__I.A.7. EPA Contacts (Oral RfD)

Please contact the IRIS Hotline for all questions concerning this assessment or IRIS, in general, at (202)566-1676 (phone), (202)566-1749 (FAX) or hotline.iris@epa.gov (internet address).

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_I.B. Reference Concentration for Chronic Inhalation Exposure (RfC)

Substance Name — Uranium, soluble salts

Not available at this time.

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_II.  Carcinogenicity Assessment for Lifetime Exposure

Substance Name — Uranium, soluble salts

This substance/agent has not undergone a complete evaluation and determination under US EPA's IRIS program for evidence of human carcinogenic potential.

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_VI.  Bibliography

Substance Name — Uranium, soluble salts
Last Revised — 10/01/1989

_VI.A. Oral RfD References

Hodge, H. 1973. A History of Uranium Poisoning 1824-1942. In: Uranium, Plutonium, Transplutonic Elements, H.C. Hodge, J.N. Stannard and J.B. Hursh, Ed. Springer-Verlag, New York. p. 1-68.

Hursh, J.B. and N.L. Spoor. 1973. Data on Man. In: Uranium, Plutonium, Transplutonium Elements, H.C. Hodge, J.N. Stannard and J.B. Hursh, Ed. Springer-Verlag, Berlin. p. 197-239.

Hursh, J.B., W.R. Neuman, T. Toribara, H. Wilson and C. Waterhouse. 1969. Oral ingestion of uranium by man. Health Phys. 17: 619-621.

Lussenhop, A.J., J.C. Gallimore, W.H. Sweet, E.G. Struxness and J. Robinson. 1958. The toxicity in man of hexavalent uranium following intravenous administration. Am. J. Roent. 79(1): 83-100.

Maynard, E.A. and H.C. Hodge. 1949. Studies of the toxicity of various uranium compounds when fed to experimental animals. In: The Pharmacology and Toxicology of Uranium Compounds. Nations Nuclear Energy Service. Division VI, Vol. I, C. Voegtlin and H.C. Hodge, Ed. McGraw Hill, New York, NY. p. 309-376.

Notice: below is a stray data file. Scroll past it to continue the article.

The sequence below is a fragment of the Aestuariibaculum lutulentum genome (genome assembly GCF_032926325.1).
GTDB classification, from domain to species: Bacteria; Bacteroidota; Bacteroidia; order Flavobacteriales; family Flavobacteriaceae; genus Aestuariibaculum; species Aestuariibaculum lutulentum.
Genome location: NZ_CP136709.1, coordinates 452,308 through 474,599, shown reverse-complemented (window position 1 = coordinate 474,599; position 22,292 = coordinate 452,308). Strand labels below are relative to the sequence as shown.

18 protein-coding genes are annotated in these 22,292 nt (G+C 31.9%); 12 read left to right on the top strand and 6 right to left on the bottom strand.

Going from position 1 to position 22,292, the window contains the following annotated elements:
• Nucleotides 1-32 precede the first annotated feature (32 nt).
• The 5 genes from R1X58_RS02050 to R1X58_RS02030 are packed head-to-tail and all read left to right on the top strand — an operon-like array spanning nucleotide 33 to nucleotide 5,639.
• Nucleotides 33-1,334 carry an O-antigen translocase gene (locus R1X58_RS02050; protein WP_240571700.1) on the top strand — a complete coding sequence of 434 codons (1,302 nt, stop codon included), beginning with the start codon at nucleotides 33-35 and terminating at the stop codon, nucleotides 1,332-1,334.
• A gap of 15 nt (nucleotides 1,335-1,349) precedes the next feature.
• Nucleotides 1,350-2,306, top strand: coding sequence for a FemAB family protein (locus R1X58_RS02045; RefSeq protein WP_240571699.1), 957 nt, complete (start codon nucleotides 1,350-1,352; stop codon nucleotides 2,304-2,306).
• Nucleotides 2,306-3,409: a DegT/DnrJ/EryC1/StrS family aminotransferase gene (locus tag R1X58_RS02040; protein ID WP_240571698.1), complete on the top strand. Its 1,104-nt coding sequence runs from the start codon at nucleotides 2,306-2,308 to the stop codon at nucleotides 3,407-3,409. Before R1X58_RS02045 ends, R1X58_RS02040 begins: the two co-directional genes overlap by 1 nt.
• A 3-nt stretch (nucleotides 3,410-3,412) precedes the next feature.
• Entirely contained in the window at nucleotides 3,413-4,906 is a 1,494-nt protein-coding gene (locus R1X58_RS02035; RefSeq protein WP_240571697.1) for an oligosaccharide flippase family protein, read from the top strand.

Novikov, Y.V. and T.V. Yudina. 1970. Data on the biological effect of small amounts of natural uranium in water. Hyg. Sanit. 35: 225-261.

Stokinger, H.E., R.C. Baxter, H.P. Dygert, C.W. LaBelle, S. Lasin, et al. 1949. Toxicity following inhalation for 1 and 2 years. In: The Pharmacology and Toxicology of Uranium Compounds. Nations Nuclear Energy Service. Division VI, Vol. I, C. Voegtlin and H.C. Hodge, Ed. McGraw Hill, New York, NY. p. 1370-1778.

U.S. EPA. 1985. Drinking Water Criteria Document for Uranium. Office of Drinking Water, Washington, DC. (Draft)

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_VI.B. Inhalation RfC References


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_VI.C. Carcinogenicity Assessment References


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_VII.  Revision History

Substance Name — Uranium, soluble salts

10/01/1989 I.A. Oral RfD summary on-line
10/01/1989 VI. Bibliography on-line
01/01/1992 IV. Regulatory Action section on-line
04/01/1997 III., IV., V. Drinking Water Health Advisories, EPA Regulatory Actions, and Supplementary Data were removed from IRIS on or before April 1997. IRIS users were directed to the appropriate EPA Program Offices for this information.
12/03/2002 I.A.6. Screening-Level Literature Review Findings message has been added.

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_VIII.  Synonyms

Substance Name — Uranium, soluble salts
Last Revised — 10/01/1989